A collaboration with sound artist Shawn Decker
Evanston Art Center, USA. 20.6.2007 – through June 2008
The Bird’s Nest Evanston is basically the same version as in the Turku City Art Museum, but made to function outdoors. Also, the main building of the art center (a neo arts and crafts building from 1920) with long and ornate chimneys inspired Andersson to alter the design of the nest—to echo both the site’s architecture and the striking design of nests formed by the Weaver Bird (Europe) or the Oriole (New World). It is also the biggest nest so far, being built by around 350 wooden triangles and rising up to 5 meters.
The Bird’s Nest Evanston explores new ways of developing architecture based on forms found in nature. These forms are combined with kinetic sound works that are likewise derived directly from natural processes. The artists see these acoustic and kinetic elements functioning as architectural ornamentation, broadening of the concept of the “ornament” to include sound and rhythm.The sound is produced in much the same manner as the Turku Nest – using small speakers (weatherproofed) and microcontrollers distributed throughout the nest structure. Extensive test were done by freezing the speakers to see if the speakers can stand the changing weather conditions in Chicago during the wintertime.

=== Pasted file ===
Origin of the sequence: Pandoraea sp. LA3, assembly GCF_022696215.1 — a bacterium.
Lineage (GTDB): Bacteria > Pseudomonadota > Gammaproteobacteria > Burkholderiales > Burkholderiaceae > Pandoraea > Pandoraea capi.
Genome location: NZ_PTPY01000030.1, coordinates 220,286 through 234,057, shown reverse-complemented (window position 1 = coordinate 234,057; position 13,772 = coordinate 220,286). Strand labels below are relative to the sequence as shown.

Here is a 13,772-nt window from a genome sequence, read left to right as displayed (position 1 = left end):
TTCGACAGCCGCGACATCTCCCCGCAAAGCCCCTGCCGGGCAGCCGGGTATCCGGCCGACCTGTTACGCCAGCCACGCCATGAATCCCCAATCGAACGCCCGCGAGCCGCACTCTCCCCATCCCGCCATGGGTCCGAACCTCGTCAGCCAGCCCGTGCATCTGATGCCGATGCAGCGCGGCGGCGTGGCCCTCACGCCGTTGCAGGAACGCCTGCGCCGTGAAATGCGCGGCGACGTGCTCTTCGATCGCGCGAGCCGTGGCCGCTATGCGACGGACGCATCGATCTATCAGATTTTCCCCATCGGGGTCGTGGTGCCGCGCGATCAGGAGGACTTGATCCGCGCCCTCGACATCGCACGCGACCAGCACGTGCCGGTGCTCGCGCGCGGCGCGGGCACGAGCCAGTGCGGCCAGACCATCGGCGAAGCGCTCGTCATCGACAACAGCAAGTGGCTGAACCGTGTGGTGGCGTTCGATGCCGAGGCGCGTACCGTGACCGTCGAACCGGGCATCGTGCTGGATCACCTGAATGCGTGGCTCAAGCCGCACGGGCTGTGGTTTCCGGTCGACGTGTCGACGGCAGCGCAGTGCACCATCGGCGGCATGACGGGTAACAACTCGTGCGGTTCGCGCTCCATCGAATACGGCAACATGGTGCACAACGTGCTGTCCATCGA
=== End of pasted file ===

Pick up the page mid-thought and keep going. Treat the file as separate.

Although the Bird’s Nest looks chaotic, it is made of a single, geometric, triangular shaped wooden ”module”. The concept of the module has been widely used in modernist architecture, resulting in monotonous buildings with repeated patterns. In the Bird’s Nest structure, however, the arrangement of the triangular “modules” in a semi-chaotic manner creates a space which is more organic and rooted in structures found within natural systems.
Visitors are invited to sit down inside the Nest and experience the sound and the transparency of the structure and how it allows the surrounding to be a part of the experience.